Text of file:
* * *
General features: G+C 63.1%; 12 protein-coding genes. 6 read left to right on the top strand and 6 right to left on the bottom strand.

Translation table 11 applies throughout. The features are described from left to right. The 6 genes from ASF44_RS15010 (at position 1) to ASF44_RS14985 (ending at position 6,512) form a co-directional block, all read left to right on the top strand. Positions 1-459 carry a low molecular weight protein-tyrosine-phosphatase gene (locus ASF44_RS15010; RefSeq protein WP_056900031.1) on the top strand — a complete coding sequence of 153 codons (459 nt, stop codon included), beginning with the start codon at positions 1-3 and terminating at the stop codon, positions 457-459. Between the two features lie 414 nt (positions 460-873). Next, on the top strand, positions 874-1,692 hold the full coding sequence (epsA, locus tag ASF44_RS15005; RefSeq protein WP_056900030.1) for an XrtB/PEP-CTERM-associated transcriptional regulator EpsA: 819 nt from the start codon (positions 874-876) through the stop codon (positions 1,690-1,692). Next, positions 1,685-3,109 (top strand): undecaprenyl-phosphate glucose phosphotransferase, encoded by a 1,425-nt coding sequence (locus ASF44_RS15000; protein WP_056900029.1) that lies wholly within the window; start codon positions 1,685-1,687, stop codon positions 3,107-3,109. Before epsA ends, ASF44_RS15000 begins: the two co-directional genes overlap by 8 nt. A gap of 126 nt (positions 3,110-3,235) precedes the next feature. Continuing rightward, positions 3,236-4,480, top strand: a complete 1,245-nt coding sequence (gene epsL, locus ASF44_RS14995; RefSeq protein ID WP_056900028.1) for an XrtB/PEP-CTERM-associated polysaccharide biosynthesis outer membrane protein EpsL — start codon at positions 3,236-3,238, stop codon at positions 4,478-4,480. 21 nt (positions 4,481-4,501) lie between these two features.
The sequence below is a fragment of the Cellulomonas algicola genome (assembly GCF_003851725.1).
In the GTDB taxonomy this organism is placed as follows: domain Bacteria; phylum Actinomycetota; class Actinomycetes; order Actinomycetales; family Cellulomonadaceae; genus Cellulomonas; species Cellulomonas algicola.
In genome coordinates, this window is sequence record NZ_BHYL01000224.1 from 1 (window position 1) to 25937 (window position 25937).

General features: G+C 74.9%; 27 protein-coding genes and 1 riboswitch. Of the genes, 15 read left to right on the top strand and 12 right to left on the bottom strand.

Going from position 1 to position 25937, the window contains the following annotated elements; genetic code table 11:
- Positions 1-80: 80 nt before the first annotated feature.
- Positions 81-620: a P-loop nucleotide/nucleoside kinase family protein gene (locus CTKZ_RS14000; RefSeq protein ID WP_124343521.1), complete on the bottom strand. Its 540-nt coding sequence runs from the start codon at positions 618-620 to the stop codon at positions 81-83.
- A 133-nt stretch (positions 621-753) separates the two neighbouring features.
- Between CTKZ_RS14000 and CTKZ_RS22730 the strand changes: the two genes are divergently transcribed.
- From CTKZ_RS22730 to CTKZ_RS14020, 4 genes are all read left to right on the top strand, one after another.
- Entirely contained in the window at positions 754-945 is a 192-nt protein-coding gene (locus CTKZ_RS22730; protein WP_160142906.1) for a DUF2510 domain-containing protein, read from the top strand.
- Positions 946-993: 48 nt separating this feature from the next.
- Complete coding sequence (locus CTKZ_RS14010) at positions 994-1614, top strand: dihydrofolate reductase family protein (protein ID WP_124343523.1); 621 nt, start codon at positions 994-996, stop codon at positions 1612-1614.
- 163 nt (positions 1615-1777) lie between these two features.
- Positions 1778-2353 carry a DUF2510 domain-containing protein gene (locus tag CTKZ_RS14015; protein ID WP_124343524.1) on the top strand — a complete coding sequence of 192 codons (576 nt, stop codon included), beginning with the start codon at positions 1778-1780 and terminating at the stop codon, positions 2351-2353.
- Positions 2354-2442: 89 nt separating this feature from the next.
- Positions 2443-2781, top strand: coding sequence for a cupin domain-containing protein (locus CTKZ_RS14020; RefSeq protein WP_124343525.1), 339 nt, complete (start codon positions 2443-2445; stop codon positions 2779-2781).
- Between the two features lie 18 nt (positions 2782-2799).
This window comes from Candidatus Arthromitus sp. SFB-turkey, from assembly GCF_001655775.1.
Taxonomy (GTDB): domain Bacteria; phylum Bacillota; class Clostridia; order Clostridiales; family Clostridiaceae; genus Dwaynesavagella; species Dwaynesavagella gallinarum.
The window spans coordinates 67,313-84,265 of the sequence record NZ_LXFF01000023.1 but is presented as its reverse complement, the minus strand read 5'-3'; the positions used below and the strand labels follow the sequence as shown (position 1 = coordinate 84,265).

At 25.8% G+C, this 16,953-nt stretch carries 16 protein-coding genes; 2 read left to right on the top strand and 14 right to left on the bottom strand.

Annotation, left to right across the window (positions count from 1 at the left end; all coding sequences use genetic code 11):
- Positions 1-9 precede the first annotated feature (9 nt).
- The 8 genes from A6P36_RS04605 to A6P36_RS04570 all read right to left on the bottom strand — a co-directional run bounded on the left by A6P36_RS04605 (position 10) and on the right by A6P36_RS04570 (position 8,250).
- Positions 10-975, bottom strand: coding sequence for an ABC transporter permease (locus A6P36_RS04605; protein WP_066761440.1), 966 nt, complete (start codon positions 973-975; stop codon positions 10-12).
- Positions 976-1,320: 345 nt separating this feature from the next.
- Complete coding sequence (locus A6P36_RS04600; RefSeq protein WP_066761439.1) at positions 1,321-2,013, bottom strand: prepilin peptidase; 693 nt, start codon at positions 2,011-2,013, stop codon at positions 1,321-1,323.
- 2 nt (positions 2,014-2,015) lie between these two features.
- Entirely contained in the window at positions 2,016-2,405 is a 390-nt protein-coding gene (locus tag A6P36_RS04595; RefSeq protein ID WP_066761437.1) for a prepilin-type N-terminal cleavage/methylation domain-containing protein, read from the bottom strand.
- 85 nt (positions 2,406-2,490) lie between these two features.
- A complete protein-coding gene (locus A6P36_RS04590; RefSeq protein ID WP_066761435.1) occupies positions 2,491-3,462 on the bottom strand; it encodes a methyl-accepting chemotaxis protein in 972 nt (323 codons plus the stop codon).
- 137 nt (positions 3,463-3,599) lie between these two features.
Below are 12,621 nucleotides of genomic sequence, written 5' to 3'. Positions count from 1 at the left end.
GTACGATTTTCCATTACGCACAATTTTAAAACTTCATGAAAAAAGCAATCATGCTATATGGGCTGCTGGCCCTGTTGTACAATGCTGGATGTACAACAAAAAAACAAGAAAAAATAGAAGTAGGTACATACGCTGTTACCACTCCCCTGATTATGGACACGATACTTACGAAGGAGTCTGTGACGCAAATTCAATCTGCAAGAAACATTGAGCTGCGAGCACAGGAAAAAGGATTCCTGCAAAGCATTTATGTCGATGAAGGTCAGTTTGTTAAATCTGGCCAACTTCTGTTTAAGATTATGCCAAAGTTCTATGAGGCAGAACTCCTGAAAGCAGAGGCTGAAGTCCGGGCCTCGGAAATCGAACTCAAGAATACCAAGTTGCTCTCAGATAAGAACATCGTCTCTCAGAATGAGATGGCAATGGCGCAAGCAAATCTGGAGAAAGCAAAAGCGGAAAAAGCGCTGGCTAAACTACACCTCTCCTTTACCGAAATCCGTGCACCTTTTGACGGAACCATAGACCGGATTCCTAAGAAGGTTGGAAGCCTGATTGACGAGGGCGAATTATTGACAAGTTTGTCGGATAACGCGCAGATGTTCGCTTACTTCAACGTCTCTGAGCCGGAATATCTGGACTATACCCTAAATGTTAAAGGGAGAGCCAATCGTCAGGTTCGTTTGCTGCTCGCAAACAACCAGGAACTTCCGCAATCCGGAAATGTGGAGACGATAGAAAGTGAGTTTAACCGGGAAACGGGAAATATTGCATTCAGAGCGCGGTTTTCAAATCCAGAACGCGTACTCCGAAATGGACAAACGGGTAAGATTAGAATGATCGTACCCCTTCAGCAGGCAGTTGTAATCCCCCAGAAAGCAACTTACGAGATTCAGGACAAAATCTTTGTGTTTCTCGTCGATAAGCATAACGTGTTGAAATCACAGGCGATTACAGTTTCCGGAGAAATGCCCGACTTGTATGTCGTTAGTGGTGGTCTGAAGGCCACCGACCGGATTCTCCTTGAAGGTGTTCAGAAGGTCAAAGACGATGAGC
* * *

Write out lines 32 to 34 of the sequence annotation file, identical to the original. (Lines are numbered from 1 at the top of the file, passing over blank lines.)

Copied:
- Entirely contained in the window at positions 2,016-2,405 is a 390-nt protein-coding gene (locus tag A6P36_RS04595; RefSeq protein ID WP_066761437.1) for a prepilin-type N-terminal cleavage/methylation domain-containing protein, read from the bottom strand.
- 85 nt (positions 2,406-2,490) lie between these two features.
- A complete protein-coding gene (locus A6P36_RS04590; RefSeq protein ID WP_066761435.1) occupies positions 2,491-3,462 on the bottom strand; it encodes a methyl-accepting chemotaxis protein in 972 nt (323 codons plus the stop codon).